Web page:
Relationship Between the Force and the Area
Would you sit down on a bunch of nails that are sticking out of a wooden board with the sharp pointy sides upward? This is your chance to try. This is not nearly as painful as it may seem because the large number of nails spreads the force over a larger area.
What You Need
- 144 nails, 1½ to 2 inches long. Whatever length you use, make sure the nails are nearly all the same length
- piece of plywood 14 inches × 14 inches × ¾ inches thick (or larger)
- electric drill
- drill bit whose diameter is equal to or just slightly smaller than the diameter of the nails
- inflated balloon
Assembling the bed
- Draw evenly spaced lines at 1-inch intervals running parallel with each of the edges of the board.
- Drill a hole at the intersection of each of the holes.
- Insert the nails in the holes. They should be snug enough not to fall out. Some may have to be driven in with a hammer (Figure 42-1).
Testing the bed
- Press the balloon on one of the nails on the corner.
- Press (another) balloon in the center of the bed (Figure 42-2).
- Place the nails on a chair and sit down on it.
With one nail isolated, the balloon will burst. However, with several nails in contact with the balloon, the balloon does not burst, even with substantial pressure applied. Sitting on the bed of nails is surprisingly painless.
Why It Works
Pressure is force divided by area. For a given force pressing down on the balloon, the pressure is much greater with the single nail than with the large group of nails. When you sit on the group of nails, the force is the result of your weight, but the pressure is spread out over the large number of nails.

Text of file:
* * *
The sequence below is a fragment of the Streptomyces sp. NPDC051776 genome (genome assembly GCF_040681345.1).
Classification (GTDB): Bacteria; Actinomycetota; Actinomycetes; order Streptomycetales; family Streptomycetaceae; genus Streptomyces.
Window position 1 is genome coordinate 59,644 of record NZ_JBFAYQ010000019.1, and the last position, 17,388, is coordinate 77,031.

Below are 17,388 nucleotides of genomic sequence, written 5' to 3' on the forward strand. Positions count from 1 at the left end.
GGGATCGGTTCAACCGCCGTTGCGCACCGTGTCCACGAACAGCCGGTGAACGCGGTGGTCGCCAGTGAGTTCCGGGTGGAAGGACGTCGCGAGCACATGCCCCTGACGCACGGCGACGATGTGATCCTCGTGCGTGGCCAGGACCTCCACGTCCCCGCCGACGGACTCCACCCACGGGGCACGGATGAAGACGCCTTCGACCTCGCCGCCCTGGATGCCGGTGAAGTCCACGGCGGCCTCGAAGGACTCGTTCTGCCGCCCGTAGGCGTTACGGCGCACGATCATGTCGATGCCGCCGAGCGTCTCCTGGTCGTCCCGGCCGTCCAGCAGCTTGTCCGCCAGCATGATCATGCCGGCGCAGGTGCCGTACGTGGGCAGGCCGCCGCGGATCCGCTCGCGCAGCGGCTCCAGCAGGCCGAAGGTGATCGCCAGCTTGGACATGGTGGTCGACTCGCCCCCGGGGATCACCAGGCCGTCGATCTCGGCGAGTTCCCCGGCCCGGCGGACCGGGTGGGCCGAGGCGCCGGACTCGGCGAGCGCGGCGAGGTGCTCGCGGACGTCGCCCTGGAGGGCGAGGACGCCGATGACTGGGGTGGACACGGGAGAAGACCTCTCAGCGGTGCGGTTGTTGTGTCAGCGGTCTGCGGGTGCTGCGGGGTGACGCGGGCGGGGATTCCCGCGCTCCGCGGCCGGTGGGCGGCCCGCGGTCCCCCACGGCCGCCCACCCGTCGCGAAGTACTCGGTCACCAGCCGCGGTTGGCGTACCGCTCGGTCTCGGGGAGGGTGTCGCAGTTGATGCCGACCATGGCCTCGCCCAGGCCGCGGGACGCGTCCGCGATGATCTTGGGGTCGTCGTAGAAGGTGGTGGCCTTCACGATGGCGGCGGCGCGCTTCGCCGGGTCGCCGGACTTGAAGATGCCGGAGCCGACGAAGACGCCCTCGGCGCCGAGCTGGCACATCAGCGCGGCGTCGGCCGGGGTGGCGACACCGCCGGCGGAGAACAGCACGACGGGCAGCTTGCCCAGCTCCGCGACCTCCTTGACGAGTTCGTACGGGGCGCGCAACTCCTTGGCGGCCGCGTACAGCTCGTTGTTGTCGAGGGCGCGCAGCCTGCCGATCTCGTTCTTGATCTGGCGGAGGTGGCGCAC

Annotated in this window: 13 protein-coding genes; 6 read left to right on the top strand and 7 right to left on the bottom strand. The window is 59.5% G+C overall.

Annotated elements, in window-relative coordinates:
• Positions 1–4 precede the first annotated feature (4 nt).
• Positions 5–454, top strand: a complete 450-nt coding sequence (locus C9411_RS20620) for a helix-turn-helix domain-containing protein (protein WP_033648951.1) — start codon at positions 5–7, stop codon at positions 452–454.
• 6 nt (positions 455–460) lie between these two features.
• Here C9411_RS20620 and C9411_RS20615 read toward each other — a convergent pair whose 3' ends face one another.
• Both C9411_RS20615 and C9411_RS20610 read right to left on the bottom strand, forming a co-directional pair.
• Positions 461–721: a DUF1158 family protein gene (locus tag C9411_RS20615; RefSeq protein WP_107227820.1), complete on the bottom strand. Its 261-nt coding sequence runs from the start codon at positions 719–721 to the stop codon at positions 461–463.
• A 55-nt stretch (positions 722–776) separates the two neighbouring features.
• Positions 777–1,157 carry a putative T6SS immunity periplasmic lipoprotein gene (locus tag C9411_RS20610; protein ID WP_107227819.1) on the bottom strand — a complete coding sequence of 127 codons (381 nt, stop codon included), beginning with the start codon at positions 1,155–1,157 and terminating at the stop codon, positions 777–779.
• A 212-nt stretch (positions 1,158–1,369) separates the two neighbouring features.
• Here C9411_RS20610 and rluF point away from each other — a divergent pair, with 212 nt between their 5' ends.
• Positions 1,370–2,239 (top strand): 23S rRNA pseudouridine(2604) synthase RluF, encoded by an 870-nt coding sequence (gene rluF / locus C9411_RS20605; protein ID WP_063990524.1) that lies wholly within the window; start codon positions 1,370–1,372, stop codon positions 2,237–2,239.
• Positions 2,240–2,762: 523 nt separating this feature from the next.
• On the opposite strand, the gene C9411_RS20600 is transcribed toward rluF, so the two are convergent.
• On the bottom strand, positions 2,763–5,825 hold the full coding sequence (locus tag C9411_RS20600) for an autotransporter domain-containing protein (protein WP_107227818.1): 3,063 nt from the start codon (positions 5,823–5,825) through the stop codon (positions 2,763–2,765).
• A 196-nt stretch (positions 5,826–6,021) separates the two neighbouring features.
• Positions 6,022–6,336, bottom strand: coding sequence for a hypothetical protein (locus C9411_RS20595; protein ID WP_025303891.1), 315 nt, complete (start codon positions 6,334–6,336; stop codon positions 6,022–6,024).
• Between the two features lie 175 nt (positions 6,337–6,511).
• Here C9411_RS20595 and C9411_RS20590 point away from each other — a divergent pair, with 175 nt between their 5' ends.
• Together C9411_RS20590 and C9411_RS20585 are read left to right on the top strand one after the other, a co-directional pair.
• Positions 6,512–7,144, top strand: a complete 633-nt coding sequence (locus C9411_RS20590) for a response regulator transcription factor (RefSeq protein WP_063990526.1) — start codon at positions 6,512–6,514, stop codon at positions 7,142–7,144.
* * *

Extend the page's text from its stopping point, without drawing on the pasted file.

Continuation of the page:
Razor blades that use multiple blades apply the principle of spreading out the force exerted by any one blade over a large surface area.
Other Things to Try
Instead of just a seat, why not build a nice comfortable bed to sleep on?
You can also show how pressure can be spread out over a larger area by using several cups to support a person. Set up a board on a row of paper cups, as shown in Figure 42-3. Then, have a person stand on the board. If you have enough cups, you should be able to stand on the board supported by the paper cups. Some cups are stronger than others, so you may have to experiment to determine how many you need. Placing them every 2 inches or so, however, is a good place to start.
Pressure is force divided by area. The larger the area a force is applied over, the smaller the pressure experienced.
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